Cloud computing is set to continue its remarkable development this year with technologies like 5G, Kubernetes, AI and machine learning increasing the scope and scale of the operational uses it can be put to. In this post, we’ll look at these technologies and see how they will change the face of cloud computing and how businesses use it.
1. IoT boosted by 5G
The long wait for 5G is finally over and, with its introduction, we’re set to see it play a critical role in the connectivity of IoT devices, extending that connectivity way beyond the limitations of wi-fi and enabling the development of edge computing.
The exponential growth in the number of IoT devices is coupled with an equally gargantuan collection of data. As the value of that data for delivering rich insights prevents enterprises from deleting it, companies are left to find a way to store and process it all. They need massive data storage capacity and vast compute capabilities. At the same time, some of the new technologies being developed for IoT use, self-driving vehicles being a prime example, require network latency to be almost eradicated.
5G can help with all these issues. It can connect devices where wi-fi and cabled connections are not available and at exceptional speed, it enables storage and compute services to be installed at the edge of 5G networks, shrinking latency to less than a millisecond while reducing the type and volume of data being stored in datacentres.
2. More stringent security standards for public cloud
Security is a critical concern for all enterprises and one new area to consider is the issue around 5G as it becomes part of the cloud network. The UK’s decision to use Huawei technology for its 5G network has already become a political hot potato. This, together with other concerns, is likely to lead to more stringent security standards, particularly over endpoint security, for cloud providers.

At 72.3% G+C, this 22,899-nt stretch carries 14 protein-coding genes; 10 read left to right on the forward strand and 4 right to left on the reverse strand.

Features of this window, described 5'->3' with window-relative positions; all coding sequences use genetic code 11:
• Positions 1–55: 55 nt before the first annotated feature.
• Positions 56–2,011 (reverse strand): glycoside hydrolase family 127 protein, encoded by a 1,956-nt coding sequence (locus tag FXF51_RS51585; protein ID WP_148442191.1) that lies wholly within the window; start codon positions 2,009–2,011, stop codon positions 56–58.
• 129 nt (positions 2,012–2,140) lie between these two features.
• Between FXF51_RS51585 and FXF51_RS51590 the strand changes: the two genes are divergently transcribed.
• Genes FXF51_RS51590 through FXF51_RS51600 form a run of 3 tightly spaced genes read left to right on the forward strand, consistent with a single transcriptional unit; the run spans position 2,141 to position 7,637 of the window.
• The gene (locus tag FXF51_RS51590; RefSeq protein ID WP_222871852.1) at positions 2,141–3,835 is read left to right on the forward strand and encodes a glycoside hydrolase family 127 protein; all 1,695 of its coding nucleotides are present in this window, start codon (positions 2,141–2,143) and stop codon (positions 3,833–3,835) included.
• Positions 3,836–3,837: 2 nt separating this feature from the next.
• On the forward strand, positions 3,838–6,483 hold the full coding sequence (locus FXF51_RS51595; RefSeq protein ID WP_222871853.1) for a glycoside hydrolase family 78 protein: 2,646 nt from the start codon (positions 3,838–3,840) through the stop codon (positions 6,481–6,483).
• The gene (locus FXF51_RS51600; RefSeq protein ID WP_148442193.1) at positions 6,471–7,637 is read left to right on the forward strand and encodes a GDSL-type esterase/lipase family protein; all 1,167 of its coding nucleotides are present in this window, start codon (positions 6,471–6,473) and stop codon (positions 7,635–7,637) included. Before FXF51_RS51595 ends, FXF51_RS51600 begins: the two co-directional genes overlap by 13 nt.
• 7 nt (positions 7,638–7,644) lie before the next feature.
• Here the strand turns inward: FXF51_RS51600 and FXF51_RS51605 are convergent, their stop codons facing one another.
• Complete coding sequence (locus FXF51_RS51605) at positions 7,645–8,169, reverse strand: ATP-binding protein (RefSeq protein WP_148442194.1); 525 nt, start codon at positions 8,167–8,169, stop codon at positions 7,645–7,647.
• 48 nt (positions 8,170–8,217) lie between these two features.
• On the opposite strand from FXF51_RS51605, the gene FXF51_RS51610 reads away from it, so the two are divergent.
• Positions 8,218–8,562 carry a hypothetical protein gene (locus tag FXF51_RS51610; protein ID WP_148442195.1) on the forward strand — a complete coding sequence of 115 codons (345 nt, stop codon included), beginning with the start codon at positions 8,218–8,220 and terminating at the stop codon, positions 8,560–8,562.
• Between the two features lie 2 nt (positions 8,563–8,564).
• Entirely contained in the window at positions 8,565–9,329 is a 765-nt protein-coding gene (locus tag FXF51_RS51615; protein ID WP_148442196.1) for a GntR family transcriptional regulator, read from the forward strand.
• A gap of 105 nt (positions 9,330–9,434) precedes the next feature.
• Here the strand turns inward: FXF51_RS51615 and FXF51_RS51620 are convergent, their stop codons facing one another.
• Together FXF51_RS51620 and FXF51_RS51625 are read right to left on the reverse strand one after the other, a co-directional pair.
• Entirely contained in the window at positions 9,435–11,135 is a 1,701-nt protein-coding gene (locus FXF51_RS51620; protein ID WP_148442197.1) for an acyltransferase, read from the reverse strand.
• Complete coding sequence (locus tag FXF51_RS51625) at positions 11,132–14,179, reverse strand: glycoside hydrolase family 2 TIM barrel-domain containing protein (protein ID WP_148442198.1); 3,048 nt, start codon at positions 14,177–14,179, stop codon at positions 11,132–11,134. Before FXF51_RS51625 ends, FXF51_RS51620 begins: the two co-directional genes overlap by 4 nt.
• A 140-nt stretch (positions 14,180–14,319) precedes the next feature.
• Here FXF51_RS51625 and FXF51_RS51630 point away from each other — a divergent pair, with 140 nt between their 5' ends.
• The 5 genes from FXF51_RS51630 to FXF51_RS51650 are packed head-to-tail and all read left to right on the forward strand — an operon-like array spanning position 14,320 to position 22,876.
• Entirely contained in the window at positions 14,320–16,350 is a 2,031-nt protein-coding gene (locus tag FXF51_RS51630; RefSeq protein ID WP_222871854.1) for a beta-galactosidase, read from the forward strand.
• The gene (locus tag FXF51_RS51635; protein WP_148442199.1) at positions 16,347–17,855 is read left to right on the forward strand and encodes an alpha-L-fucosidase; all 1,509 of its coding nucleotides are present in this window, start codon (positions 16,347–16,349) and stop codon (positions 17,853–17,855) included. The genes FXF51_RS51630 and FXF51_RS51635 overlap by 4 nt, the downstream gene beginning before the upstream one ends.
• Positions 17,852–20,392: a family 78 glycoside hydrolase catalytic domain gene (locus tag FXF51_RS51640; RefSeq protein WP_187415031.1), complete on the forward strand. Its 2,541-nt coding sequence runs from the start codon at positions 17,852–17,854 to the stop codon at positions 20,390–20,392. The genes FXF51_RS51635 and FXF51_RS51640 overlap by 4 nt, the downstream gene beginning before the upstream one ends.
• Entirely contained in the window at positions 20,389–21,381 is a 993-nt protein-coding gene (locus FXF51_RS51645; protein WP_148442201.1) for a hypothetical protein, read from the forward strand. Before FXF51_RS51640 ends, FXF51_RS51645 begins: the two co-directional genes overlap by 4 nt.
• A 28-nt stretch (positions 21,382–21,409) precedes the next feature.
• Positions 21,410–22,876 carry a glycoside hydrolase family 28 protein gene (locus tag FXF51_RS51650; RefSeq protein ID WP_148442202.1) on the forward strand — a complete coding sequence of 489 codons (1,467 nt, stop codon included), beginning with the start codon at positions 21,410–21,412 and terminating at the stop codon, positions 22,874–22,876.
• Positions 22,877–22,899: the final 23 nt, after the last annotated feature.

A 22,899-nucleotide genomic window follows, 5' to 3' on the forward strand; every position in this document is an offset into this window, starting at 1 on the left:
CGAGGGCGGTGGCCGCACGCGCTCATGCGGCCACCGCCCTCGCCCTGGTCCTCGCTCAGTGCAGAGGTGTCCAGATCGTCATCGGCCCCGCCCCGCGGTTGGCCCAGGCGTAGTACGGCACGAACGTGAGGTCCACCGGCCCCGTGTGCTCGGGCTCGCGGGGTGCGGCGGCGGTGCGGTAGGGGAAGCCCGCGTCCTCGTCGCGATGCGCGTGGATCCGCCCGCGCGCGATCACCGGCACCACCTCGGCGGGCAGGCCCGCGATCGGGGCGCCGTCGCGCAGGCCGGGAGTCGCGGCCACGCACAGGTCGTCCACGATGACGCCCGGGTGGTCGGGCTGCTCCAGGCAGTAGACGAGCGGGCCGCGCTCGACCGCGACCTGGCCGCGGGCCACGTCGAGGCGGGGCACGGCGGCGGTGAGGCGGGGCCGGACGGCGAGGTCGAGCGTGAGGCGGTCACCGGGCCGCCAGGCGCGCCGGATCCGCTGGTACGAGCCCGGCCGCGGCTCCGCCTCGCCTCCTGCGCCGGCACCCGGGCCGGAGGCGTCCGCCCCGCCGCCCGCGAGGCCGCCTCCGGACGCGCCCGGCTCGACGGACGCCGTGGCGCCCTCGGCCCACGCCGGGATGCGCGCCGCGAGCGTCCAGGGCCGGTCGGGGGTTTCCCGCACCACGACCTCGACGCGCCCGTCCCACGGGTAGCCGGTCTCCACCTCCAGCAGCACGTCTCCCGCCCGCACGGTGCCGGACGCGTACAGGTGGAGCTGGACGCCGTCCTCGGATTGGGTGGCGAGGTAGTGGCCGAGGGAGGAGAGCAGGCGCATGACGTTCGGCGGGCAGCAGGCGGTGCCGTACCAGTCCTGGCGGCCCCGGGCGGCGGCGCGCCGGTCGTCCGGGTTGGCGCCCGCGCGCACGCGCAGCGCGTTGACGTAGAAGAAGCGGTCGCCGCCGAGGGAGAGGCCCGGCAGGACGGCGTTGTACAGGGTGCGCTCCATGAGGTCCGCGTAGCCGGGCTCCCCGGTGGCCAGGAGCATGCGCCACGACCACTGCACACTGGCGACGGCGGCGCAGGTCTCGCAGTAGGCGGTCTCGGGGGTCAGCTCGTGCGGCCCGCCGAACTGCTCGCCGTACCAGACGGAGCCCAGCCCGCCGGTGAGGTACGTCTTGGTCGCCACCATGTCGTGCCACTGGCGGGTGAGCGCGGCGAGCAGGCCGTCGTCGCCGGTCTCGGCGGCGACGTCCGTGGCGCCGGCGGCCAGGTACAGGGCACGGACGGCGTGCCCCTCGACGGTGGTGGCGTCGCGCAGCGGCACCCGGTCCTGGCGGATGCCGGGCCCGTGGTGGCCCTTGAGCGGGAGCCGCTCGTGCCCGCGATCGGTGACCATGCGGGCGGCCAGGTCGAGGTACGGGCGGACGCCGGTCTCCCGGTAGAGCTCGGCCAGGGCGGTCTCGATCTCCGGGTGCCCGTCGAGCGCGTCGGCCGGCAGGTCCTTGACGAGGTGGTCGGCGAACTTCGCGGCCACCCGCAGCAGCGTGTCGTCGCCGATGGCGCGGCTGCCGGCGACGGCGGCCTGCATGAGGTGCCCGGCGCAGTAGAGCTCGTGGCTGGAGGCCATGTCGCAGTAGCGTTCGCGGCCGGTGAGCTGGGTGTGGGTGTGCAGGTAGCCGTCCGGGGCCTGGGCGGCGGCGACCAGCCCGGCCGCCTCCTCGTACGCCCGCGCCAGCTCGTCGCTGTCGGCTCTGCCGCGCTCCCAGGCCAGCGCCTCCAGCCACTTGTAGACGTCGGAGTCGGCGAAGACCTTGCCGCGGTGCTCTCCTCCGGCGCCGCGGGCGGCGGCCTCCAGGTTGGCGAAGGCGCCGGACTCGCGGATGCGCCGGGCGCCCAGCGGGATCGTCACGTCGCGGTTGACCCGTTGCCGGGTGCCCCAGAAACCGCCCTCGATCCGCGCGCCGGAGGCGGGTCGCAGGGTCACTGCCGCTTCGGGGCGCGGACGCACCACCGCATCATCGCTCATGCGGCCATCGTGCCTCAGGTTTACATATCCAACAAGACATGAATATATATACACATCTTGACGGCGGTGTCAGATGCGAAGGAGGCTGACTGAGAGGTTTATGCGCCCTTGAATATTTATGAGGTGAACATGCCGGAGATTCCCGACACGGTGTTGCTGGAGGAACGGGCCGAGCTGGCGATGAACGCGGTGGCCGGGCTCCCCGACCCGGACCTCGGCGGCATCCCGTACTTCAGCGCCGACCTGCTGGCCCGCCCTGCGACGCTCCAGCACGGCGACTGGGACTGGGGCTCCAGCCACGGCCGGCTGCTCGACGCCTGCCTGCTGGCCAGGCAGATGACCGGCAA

It is expected that tighter regulations will be introduced for the architecture of hybrid clouds requiring full data separation between on-site and public cloud environments. Brexit will also play a part, as the UK goes its own way in implementing standards regarding data protection.
3. More users adopting hybrid cloud
While many companies have considered hybrid cloud, its technological challenges have led to most of them adopting a purely public cloud model. And while there are workloads which are better suited to a hybrid solution, the lack of flexibility to deploy both on-site and cloud infrastructures is a hurdle which many enterprises are not equipped to overcome.
In 2020 and beyond, we’ll start to see new tools that can overcome these management and migration challenges. These tools will split migration into two separate processes where companies can first become familiar with their new programming and management models on-site before finally moving their infrastructure to the cloud. This is particularly helpful for those organisations that want to move to the cloud but don’t want to abandon the investments they have made in their datacentres and hardware. – Read more
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